The marker sketch above was drawn from the vernal pool overlook right on the trail. Natural bodies of water don’t have a clear outline, so they can be tricky to sketch. I find that it is best to first draw the things around the water that define its boundaries (like trees or patches of grass) and then draw the reflections you can see on the water’s surface. The vernal pool has a lot of big branches resting in it which create reflections, as well as the sun, sky, and surrounding trees.

An interesting branch and reflection

a sketch of a tree on the bank of the vernal pool, split open and full of shelf fungi

The light by the vernal pool is very captivating because it comes through the leaves overhead and then bounces off of the water’s surface. One day, when I was beginning to sketch, I noticed an interesting pattern of shadows on my paper:

As a drawing experiment, I tried to trace the shapes of the shadows on the paper. This was difficult because the wind kept blowing the leaves back and forth. This was the result:

I find the lines of the drawing interesting, and I think they capture the feeling of the wind blowing leaves back and forth.

The sketch above is drawn from the vernal pool overlook on the main loop path. This view is not as close up as the other place directly on the bank of the pool, but you won’t scare away the wildlife and can watch all the birds fly about! There are often common grackles that hop around the edge of the pool, making quite a racket. I have also seen cardinals, black-capped chickadees, mourning doves, and orioles from this view.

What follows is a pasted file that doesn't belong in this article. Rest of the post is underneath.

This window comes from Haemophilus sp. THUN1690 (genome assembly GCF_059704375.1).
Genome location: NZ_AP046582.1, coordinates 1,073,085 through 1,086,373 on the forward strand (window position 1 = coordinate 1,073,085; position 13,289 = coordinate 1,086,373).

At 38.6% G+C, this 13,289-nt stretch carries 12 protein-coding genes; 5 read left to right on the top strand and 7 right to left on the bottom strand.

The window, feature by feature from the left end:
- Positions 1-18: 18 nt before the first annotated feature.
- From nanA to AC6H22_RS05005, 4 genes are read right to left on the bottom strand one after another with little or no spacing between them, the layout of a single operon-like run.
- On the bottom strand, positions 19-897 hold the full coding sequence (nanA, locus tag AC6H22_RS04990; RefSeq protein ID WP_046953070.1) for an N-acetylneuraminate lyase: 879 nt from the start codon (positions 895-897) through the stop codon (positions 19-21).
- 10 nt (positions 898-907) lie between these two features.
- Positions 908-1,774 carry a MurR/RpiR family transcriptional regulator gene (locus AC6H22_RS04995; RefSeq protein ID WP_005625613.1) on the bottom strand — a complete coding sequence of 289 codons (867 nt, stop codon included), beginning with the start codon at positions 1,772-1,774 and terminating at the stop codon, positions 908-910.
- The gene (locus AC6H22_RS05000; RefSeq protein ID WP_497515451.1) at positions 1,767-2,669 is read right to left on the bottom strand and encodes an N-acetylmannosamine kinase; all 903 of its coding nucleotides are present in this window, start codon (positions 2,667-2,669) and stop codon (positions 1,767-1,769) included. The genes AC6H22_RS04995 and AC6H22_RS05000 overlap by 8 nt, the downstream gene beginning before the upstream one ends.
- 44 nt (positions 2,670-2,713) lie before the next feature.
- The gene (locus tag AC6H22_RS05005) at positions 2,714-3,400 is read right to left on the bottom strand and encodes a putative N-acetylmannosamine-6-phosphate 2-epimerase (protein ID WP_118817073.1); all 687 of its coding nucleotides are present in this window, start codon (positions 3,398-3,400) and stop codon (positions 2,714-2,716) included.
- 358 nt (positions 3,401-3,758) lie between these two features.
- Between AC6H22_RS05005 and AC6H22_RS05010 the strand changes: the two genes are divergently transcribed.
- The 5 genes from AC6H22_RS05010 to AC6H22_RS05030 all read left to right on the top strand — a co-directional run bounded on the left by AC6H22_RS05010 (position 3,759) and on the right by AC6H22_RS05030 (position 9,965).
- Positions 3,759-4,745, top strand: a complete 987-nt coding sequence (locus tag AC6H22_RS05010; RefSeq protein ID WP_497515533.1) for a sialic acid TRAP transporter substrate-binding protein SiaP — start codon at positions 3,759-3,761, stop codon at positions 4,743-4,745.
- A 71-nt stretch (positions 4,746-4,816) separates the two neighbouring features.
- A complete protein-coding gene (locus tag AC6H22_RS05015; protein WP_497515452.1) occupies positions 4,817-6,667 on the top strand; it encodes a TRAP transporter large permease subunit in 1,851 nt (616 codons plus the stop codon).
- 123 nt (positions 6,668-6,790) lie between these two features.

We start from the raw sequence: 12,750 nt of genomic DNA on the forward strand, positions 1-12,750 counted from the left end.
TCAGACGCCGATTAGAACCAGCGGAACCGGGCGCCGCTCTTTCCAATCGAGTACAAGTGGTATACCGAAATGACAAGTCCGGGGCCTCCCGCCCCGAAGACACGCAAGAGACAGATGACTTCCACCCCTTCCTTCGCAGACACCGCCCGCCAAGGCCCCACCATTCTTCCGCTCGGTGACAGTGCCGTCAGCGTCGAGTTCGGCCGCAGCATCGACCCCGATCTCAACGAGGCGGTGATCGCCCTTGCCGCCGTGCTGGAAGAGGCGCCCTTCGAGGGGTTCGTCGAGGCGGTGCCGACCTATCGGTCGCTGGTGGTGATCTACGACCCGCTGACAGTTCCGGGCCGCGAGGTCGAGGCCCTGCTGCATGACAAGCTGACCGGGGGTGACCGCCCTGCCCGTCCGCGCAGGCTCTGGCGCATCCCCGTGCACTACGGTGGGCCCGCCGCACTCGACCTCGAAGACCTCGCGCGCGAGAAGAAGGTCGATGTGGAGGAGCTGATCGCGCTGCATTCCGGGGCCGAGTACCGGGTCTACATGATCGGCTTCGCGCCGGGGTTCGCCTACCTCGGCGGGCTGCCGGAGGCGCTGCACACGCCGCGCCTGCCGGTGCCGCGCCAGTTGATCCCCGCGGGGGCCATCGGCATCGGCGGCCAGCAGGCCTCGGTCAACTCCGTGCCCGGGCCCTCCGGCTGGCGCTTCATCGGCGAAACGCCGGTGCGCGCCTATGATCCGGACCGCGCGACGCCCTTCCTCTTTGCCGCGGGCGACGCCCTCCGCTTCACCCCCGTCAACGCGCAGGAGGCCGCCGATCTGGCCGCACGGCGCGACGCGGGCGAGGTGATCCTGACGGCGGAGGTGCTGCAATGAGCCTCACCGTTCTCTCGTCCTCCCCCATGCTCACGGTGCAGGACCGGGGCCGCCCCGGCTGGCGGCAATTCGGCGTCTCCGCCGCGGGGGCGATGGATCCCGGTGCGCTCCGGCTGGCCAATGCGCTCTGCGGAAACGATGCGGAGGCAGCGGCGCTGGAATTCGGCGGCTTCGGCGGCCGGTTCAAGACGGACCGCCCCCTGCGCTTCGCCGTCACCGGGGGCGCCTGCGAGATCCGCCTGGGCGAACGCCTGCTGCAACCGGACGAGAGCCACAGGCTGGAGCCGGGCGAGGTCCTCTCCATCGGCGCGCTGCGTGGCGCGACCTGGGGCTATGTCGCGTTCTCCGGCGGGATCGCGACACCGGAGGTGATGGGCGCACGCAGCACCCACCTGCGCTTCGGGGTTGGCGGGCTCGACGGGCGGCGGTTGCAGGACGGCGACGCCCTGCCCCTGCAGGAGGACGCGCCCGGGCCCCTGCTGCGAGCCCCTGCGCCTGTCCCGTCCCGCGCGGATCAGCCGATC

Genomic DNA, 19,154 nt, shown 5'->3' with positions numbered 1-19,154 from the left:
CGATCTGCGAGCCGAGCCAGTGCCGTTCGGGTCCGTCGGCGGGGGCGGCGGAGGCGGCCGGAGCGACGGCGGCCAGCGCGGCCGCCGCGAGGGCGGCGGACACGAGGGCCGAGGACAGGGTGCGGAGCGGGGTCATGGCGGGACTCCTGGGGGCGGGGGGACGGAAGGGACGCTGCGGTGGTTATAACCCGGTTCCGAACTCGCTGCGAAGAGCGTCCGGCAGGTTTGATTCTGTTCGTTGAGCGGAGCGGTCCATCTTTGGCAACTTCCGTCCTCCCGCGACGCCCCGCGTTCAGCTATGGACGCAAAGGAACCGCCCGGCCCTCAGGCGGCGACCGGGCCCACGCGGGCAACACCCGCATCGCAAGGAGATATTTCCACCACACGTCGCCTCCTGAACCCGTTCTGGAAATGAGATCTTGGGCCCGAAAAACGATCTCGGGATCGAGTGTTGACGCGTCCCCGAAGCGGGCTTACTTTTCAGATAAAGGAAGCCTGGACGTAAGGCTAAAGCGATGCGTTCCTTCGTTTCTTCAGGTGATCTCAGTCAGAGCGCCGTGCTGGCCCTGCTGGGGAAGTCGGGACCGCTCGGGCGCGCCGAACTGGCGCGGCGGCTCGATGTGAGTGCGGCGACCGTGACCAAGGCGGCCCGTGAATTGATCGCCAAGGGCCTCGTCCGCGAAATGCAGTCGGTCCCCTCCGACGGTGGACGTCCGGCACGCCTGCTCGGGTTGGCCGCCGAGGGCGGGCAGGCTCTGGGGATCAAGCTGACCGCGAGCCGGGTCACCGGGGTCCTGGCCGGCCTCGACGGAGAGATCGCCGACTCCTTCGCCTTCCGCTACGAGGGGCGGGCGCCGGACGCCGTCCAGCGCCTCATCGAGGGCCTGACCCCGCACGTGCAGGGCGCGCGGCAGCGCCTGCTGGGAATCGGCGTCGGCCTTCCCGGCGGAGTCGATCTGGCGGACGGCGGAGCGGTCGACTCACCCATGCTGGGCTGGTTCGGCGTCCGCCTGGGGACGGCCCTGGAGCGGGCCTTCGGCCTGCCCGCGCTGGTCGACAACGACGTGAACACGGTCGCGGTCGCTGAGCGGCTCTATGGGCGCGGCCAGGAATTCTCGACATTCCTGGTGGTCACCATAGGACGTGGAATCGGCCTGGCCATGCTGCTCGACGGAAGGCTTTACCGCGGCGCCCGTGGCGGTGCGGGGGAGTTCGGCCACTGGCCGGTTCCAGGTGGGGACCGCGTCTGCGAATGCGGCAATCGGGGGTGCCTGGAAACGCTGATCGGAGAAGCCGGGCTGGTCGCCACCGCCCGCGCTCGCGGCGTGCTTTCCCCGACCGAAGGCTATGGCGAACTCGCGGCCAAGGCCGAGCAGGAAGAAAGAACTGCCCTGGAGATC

Remember, the vernal pool is quickly shrinking! Even just a week later, I noticed that the water level had gone down about a foot. Go visit! It is a great place to sit, draw, and observe nature.

My name is Maris Van Vlack, and I will be blogging for the summer of 2020! I am a rising sophomore at the Rhode Island School of Design, with a major in Textiles and a concentration in Drawing. I used to take homeschool classes at the Museum of American Bird Art and have had my artwork exhibiting in their Taking Flight Exhibit for young bird artists.

I am especially interested in working with unusual materials in my work, and am inspired by plants, animals, and the patterns found in nature. This summer, I will be creating a guide for the MABA trails with sketches and paintings. I will be recording and writing about my observations, and sharing them through these blog posts. Hopefully this will be an educational and inspiring resource, and will motivate you to sketch what you see when you visit MABA this summer!